One of the most important roles of a property manager is to ensure the condition…
Maintenance is one of the largest ongoing costs associated with owning an investment property – but many first-time investors don’t factor it in before making a purchase.
Ensuring you can afford to maintain your investment from the outset can save you significant headaches down the line. And being able to respond to maintenance requests promptly and effectively can help you retain your tenants over the long term.
What are the most common types of property maintenance?
The amount of maintenance required will depend on the age of your property and the condition of its contents. But even a brand-new property with high-end appliances and fixtures will inevitably require regular maintenance, particularly in the following areas:
- Curtains and blinds
- Kitchen and laundry appliances
- Plumbing and water heating
- Surfaces (floors and countertops)
- Heating and air conditioning
- Paint and wallpaper.
If your property is older or in a run-down condition, you may also find yourself dealing with issues such as electrical wiring and loose fixtures (e.g. windows).
Using the 1% rule to budget for maintenance
There are several methods you can use to calculate the approximate cost of property maintenance. The most popular method is known as the ‘rule of thumb’ or the ‘1% rule’.
The 1% rule is based on the cost of maintaining a residential property for one year being equivalent to 1% of the dwelling’s value. If you own a $500,000 house, this means maintenance is estimated to cost $5,000 per year.
But there are a few caveats. Firstly, the 1% rule was originally intended for owner-occupiers, not investors. Some experts argue that renters are less careful than owner-occupiers and therefore more maintenance is required on rental properties.
Secondly, the 1% rule does not take into account the age and overall condition of your property. Some experts suggest that the rule works best for new properties in perfect condition, and that older or more run-down properties may require an allowance of 2%.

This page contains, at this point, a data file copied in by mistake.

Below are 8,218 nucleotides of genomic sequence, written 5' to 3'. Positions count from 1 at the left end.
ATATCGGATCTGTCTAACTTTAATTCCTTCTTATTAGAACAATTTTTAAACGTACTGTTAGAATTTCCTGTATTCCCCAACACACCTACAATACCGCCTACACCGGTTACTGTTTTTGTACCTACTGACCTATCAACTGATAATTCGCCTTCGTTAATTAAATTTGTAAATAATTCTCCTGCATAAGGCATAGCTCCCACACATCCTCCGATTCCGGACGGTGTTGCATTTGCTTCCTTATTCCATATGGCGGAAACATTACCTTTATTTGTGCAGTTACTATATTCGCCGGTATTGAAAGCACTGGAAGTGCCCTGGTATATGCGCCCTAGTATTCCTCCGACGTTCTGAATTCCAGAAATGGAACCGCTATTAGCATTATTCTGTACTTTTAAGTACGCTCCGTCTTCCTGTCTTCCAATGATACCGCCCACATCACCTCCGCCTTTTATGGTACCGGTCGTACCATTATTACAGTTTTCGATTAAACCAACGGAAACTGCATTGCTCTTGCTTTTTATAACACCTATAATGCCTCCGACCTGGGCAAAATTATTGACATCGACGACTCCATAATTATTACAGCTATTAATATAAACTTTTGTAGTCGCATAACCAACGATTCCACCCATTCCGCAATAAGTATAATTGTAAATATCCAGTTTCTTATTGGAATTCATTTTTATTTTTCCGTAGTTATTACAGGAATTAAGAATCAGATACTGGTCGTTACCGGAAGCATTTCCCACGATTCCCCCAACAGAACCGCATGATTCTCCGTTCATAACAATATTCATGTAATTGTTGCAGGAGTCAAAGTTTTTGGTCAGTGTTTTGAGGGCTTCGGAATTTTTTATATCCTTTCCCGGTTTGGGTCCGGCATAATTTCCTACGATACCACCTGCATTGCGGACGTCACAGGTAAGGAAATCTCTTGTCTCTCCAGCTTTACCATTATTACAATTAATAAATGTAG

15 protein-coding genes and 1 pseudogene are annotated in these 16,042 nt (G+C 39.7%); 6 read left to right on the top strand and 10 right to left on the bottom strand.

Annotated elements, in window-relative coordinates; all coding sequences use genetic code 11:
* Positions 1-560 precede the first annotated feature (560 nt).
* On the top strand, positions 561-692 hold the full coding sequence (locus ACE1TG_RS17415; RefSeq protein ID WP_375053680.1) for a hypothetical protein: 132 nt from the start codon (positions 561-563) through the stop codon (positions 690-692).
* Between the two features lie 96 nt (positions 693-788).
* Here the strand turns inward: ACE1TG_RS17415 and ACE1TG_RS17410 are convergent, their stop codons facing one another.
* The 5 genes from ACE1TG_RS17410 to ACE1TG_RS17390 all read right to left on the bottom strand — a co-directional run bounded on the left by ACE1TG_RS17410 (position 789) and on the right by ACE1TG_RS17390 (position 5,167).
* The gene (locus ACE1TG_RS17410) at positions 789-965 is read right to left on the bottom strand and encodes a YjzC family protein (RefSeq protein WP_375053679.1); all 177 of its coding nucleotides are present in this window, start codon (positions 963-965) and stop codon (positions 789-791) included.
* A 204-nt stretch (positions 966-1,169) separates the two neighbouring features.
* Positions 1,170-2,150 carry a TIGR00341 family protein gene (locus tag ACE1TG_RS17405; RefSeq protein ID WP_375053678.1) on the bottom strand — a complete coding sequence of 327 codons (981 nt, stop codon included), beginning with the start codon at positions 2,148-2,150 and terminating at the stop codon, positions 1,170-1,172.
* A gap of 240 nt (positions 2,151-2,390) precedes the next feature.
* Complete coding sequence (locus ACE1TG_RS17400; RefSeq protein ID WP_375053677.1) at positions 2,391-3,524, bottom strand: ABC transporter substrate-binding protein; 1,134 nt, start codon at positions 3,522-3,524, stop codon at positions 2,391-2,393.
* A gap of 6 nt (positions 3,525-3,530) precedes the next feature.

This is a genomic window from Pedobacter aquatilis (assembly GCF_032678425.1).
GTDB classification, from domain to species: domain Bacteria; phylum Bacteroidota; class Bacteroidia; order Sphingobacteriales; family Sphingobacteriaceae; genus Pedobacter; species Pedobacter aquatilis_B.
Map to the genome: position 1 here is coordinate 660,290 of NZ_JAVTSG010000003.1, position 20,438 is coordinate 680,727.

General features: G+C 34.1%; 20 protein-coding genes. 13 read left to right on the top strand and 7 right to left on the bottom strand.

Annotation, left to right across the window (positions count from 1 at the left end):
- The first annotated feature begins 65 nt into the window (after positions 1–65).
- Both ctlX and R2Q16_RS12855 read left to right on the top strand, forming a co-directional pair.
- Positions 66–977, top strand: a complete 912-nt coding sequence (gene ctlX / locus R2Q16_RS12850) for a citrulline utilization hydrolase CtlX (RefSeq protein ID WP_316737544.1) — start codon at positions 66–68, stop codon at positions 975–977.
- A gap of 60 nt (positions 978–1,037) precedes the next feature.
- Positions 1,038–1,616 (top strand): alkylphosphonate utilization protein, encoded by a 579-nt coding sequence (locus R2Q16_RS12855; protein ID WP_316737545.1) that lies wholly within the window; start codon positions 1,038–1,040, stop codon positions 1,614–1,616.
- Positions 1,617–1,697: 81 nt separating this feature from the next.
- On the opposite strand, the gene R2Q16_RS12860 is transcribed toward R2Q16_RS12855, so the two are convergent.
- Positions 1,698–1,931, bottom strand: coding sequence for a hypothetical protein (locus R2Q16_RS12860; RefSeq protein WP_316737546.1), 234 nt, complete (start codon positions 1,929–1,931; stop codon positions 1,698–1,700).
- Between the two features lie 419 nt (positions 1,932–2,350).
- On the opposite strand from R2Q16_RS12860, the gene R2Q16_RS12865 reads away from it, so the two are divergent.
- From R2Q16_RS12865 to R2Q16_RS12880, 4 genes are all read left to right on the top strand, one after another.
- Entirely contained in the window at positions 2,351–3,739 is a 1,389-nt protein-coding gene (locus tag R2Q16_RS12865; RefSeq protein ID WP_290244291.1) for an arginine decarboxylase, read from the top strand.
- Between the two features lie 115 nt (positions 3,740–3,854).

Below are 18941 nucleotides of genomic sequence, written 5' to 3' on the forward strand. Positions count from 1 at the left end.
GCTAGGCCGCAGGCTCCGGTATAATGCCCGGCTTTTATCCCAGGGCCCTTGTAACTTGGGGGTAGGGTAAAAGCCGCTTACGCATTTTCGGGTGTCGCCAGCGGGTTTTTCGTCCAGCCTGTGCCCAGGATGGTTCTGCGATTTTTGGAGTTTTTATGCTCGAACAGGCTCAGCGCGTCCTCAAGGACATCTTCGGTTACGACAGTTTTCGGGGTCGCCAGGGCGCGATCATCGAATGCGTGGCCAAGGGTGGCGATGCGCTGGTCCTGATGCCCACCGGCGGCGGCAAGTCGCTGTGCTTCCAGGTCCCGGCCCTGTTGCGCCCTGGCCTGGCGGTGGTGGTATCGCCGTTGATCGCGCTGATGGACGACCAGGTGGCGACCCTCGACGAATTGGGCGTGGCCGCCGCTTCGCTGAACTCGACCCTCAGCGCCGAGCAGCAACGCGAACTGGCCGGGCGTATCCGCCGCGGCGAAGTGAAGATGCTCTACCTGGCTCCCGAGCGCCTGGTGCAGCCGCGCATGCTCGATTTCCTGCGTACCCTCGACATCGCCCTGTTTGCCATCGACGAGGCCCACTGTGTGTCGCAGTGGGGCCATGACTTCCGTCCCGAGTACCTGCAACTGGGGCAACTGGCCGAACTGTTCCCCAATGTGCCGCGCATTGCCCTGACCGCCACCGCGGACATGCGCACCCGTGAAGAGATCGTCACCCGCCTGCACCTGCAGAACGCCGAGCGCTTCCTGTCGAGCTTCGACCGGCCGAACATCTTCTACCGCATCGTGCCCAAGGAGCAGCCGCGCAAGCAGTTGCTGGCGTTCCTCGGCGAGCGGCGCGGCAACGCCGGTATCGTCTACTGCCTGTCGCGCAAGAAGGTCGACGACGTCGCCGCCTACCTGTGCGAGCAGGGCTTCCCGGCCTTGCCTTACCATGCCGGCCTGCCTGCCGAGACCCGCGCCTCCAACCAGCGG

Also remember that this is a budgeting estimate tool. One year, you may only need to spend $500 on your property, while another year you might be spending up to $10,000.
Two other methods are sometimes used for rental properties: the ‘50% rule’ and the ‘5 x rule’.
According to the 50% rule, maintenance expenses are roughly equal to 50% of the gross income your property generates (e.g. $500 per month if the monthly rent is $1,000).
According to the 5 x rule, annual maintenance expenses are roughly equal to 1.5 x the gross monthly rent (e.g. $1,500 per year if the monthly rent is $1,000).
However, these two methods return very different results when applied to the same property, and both methods generally return lower results than the 1% rule. For these reasons, many experts discourage investors from using them.
Remember capital expenditure
The methods outlined above help estimate how much it will cost to keep a property in the condition it was purchased in.
However, many landlords elect to improve the condition of their properties in order to achieve higher rental returns and increase resale value. These improvements (e.g. laying new floorboards, installing air conditioning) are known as capital expenditure.
If you’re planning to make improvements, create a separate budget based on your investment goals and how much you can reasonably afford.
Why it’s better to be safe than sorry
Setting aside 1% or more of your property’s value every year for maintenance may seem excessive, but doing so greatly reduces the risk that you’ll encounter unexpected financial stress.
Remember: if you are unable to pay for required maintenance promptly, your tenant may become dissatisfied and, in extreme cases, vacate at short notice. If that happens, you may lose rental income, and you may need to pay re-letting costs.
Finally, bear in mind that the methods outlined above do not take into account property damage above and beyond reasonable wear and tear, property damage caused by extreme weather, or theft by exiting tenants.
To protect against these expenses, consider landlord insurance, which covers tenant damage and many other scenarios.
Insurance issued by AAI Limited ABN 48 005 297 807 AFSL 230859 trading as Vero Insurance. In arranging your insurance, Terri Scheer Insurance Pty Ltd ABN 76 070 874 798 AFSL 218585 acts under authority given to it by Vero Insurance. Read the Product Disclosure Statement before buying this insurance and consider whether it is right for you. Contact Terri Scheer on 1800 804 016 or visit our website at www.terrischeer.com.au for a copy.
The information contained in this article is intended to be of a general nature only. Terri Scheer does not accept any legal responsibility for any loss incurred as a result of reliance upon it. This article has been prepared without taking into account your particular objectives, financial situation or needs, so you should consider whether it is appropriate for you before acting on it. The Target Market Determination is also available.